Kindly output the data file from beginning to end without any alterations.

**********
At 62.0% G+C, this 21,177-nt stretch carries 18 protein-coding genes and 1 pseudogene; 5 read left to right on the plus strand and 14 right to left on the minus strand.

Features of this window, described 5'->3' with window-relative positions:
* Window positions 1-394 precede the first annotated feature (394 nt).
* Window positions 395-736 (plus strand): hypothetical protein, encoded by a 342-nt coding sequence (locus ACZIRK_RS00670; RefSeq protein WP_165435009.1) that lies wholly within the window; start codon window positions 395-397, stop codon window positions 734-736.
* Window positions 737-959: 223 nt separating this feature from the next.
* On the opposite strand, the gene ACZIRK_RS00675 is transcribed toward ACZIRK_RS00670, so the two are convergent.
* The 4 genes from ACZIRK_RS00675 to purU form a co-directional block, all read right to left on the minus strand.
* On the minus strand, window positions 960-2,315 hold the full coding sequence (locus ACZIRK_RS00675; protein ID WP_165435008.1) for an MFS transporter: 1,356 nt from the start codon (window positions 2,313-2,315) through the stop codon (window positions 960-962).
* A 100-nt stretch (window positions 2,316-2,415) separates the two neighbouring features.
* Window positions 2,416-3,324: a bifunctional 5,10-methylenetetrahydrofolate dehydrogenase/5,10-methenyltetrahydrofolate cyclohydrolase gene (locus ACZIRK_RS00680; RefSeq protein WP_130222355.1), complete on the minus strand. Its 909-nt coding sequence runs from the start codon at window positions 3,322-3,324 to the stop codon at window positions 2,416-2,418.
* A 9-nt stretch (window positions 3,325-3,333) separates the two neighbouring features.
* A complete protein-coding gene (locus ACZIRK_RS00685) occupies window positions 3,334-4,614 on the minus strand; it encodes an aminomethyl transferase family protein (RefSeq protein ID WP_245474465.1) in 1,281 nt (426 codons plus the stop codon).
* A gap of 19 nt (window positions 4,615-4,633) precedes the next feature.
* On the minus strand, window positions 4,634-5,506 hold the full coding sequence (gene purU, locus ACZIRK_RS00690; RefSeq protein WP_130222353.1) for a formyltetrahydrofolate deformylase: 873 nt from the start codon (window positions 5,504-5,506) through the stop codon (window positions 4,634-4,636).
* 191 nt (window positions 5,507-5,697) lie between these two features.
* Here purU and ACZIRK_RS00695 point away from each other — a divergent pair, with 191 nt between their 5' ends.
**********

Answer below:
At 62.0% G+C, this 21,177-nt stretch carries 18 protein-coding genes and 1 pseudogene; 5 read left to right on the plus strand and 14 right to left on the minus strand.

Features of this window, described 5'->3' with window-relative positions:
* Window positions 1-394 precede the first annotated feature (394 nt).
* Window positions 395-736 (plus strand): hypothetical protein, encoded by a 342-nt coding sequence (locus ACZIRK_RS00670; RefSeq protein WP_165435009.1) that lies wholly within the window; start codon window positions 395-397, stop codon window positions 734-736.
* Window positions 737-959: 223 nt separating this feature from the next.
* On the opposite strand, the gene ACZIRK_RS00675 is transcribed toward ACZIRK_RS00670, so the two are convergent.
* The 4 genes from ACZIRK_RS00675 to purU form a co-directional block, all read right to left on the minus strand.
* On the minus strand, window positions 960-2,315 hold the full coding sequence (locus ACZIRK_RS00675; protein ID WP_165435008.1) for an MFS transporter: 1,356 nt from the start codon (window positions 2,313-2,315) through the stop codon (window positions 960-962).
* A 100-nt stretch (window positions 2,316-2,415) separates the two neighbouring features.
* Window positions 2,416-3,324: a bifunctional 5,10-methylenetetrahydrofolate dehydrogenase/5,10-methenyltetrahydrofolate cyclohydrolase gene (locus ACZIRK_RS00680; RefSeq protein WP_130222355.1), complete on the minus strand. Its 909-nt coding sequence runs from the start codon at window positions 3,322-3,324 to the stop codon at window positions 2,416-2,418.
* A 9-nt stretch (window positions 3,325-3,333) separates the two neighbouring features.
* A complete protein-coding gene (locus ACZIRK_RS00685) occupies window positions 3,334-4,614 on the minus strand; it encodes an aminomethyl transferase family protein (RefSeq protein ID WP_245474465.1) in 1,281 nt (426 codons plus the stop codon).
* A gap of 19 nt (window positions 4,615-4,633) precedes the next feature.
* On the minus strand, window positions 4,634-5,506 hold the full coding sequence (gene purU, locus ACZIRK_RS00690; RefSeq protein WP_130222353.1) for a formyltetrahydrofolate deformylase: 873 nt from the start codon (window positions 5,504-5,506) through the stop codon (window positions 4,634-4,636).
* 191 nt (window positions 5,507-5,697) lie between these two features.
* Here purU and ACZIRK_RS00695 point away from each other — a divergent pair, with 191 nt between their 5' ends.